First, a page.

Yet more babbling from Byers

If we at the The Daily had our way, Stephen Byers would be put back in government.  He was a pretty useless minister (except for his nationalising of railtrack without compensation – that was fun), but if he was in government again he wouldn’t be allowed write boring blather like this in today’s Guardian.

Defending yourself against someone as wishy washy as Polly Toynbee can’t be too hard, but Byers struggles.  He rails against critics who say that only 6% of punters pay inheritance tax – “it is a shame that she failed to mention that this has trebled since 1997 when only 2% were liable” – and ends his piece with a classic of third way bluster.  In a similar way to the evangelicals in the US who cite Jesus as a reason for their policies, Byers says: “Last year, social democratic Sweden abolished inheritance tax … They were right, and we should follow their lead.”

As Peter Gustavsson (citing him for the second time today) sets out in his blog, Byers is playing games.  The Social Democrats scrapped IHT as part of a shifty deal with the Swedish CBI – like their messy “reforms” to bring in private schooling, and weaken pension protection for people around retirement age, this is an example of the Swedes not getting it right every time.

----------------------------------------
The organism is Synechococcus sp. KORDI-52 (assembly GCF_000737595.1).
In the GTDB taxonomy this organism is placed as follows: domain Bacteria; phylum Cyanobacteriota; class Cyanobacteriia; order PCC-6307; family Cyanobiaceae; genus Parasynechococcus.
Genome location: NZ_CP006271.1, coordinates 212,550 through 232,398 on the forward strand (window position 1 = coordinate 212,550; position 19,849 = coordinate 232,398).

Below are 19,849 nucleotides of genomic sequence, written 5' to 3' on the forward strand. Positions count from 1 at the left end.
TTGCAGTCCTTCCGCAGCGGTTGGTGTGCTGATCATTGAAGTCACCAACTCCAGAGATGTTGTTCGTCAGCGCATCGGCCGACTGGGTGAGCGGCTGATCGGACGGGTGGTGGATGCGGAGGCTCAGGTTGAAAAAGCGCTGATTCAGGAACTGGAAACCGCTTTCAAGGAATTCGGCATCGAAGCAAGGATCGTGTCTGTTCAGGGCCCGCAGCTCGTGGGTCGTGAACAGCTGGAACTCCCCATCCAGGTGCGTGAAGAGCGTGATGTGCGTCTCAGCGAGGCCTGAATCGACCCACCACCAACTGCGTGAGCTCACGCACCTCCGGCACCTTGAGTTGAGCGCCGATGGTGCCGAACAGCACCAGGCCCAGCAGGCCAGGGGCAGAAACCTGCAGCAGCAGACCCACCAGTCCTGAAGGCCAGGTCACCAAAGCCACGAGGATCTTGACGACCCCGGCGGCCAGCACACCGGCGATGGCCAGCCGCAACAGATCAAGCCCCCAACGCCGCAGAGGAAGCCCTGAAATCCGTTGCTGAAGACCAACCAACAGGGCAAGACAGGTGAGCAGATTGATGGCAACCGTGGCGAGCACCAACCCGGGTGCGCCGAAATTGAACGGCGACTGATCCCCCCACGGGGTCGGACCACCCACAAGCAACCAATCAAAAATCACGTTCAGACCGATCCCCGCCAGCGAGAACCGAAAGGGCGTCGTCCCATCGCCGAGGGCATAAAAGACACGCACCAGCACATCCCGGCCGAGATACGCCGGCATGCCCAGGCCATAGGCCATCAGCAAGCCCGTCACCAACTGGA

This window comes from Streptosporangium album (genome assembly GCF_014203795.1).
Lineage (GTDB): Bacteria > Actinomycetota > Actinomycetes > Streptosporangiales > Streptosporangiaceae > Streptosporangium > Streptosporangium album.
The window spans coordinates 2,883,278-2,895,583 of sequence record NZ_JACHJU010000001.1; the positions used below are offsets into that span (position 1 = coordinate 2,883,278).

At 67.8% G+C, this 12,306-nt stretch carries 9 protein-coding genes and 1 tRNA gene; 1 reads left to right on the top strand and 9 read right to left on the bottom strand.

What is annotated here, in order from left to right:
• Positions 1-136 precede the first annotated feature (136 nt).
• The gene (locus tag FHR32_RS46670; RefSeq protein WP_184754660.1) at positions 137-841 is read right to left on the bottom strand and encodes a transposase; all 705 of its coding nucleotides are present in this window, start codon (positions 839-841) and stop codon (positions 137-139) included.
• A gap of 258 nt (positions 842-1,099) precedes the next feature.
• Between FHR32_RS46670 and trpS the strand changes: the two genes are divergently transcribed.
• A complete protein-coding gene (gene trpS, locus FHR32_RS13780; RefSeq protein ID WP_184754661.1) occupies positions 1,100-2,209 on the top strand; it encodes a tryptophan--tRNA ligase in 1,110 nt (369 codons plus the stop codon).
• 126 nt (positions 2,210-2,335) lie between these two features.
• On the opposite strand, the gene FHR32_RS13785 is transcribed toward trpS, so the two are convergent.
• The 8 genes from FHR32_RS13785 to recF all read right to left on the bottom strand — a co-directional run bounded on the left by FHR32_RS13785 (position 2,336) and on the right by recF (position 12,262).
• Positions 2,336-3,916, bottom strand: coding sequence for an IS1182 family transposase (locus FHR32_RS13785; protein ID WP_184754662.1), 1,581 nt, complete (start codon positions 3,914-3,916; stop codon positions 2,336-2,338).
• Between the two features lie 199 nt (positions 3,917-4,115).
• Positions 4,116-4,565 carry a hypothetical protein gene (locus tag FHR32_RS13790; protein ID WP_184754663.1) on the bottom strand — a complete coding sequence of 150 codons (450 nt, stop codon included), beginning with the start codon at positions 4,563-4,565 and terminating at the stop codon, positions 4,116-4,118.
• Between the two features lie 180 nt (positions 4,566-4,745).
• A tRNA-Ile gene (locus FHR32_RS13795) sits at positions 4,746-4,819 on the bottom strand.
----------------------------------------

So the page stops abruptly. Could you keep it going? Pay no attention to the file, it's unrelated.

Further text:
It might be worth Giddens, Byers et al finding a better reason for doing the wrong thing than “Sweden does it, so should we”. 

3 Responses to Yet more babbling from Byers

  1. Nick says:

    I particularly like Byers’ argument that IHT does not have a significant effect on the national distribution of wealth. I’m not being funny, but I think it would have an even less significant effect if it was abolished…

  2. Adele says:

    Here, here. His argument does not stand up. Hence he should shut up and get into parliament and vote more.

  3. HenryG says:

    I very much doubt Stephen is gaining such wisdom from his constituents. His North Tyneside constituency has in it some of the most deprived areas in the region, including the infamous Meadow Well estate that was the venue of rioting in the early 90s over the appalling standard of housing and multiple deprivation. It wouldn’t surprise me the only person in the constituency likely to be facing the prospect of paying Inheritance Tax was the MP himself.

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